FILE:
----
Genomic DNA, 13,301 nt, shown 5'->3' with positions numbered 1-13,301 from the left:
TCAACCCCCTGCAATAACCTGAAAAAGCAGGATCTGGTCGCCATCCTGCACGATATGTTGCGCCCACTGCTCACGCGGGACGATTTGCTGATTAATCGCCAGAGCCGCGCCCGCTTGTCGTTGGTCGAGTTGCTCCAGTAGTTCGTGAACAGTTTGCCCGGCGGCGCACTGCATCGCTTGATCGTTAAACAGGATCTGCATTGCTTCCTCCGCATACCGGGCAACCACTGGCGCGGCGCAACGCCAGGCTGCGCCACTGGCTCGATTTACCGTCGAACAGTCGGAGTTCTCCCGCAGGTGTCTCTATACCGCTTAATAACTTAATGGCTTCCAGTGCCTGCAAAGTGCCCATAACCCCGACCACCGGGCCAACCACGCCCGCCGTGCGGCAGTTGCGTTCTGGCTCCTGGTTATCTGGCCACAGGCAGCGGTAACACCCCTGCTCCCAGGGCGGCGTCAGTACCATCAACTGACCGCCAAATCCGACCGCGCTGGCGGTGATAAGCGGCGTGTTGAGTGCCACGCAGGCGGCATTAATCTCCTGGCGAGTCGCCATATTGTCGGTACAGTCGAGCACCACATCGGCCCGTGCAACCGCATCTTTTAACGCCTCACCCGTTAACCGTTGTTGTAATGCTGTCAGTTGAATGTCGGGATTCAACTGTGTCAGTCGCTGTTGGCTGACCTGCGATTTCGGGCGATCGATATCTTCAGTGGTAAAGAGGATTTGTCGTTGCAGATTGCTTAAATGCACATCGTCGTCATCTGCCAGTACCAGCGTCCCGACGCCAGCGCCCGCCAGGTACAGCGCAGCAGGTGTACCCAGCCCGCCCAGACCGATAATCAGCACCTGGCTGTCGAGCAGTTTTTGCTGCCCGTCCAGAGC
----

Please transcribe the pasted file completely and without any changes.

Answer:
Genomic DNA, 13,301 nt, shown 5'->3' with positions numbered 1-13,301 from the left:
TCAACCCCCTGCAATAACCTGAAAAAGCAGGATCTGGTCGCCATCCTGCACGATATGTTGCGCCCACTGCTCACGCGGGACGATTTGCTGATTAATCGCCAGAGCCGCGCCCGCTTGTCGTTGGTCGAGTTGCTCCAGTAGTTCGTGAACAGTTTGCCCGGCGGCGCACTGCATCGCTTGATCGTTAAACAGGATCTGCATTGCTTCCTCCGCATACCGGGCAACCACTGGCGCGGCGCAACGCCAGGCTGCGCCACTGGCTCGATTTACCGTCGAACAGTCGGAGTTCTCCCGCAGGTGTCTCTATACCGCTTAATAACTTAATGGCTTCCAGTGCCTGCAAAGTGCCCATAACCCCGACCACCGGGCCAACCACGCCCGCCGTGCGGCAGTTGCGTTCTGGCTCCTGGTTATCTGGCCACAGGCAGCGGTAACACCCCTGCTCCCAGGGCGGCGTCAGTACCATCAACTGACCGCCAAATCCGACCGCGCTGGCGGTGATAAGCGGCGTGTTGAGTGCCACGCAGGCGGCATTAATCTCCTGGCGAGTCGCCATATTGTCGGTACAGTCGAGCACCACATCGGCCCGTGCAACCGCATCTTTTAACGCCTCACCCGTTAACCGTTGTTGTAATGCTGTCAGTTGAATGTCGGGATTCAACTGTGTCAGTCGCTGTTGGCTGACCTGCGATTTCGGGCGATCGATATCTTCAGTGGTAAAGAGGATTTGTCGTTGCAGATTGCTTAAATGCACATCGTCGTCATCTGCCAGTACCAGCGTCCCGACGCCAGCGCCCGCCAGGTACAGCGCAGCAGGTGTACCCAGCCCGCCCAGACCGATAATCAGCACCTGGCTGTCGAGCAGTTTTTGCTGCCCGTCCAGAGC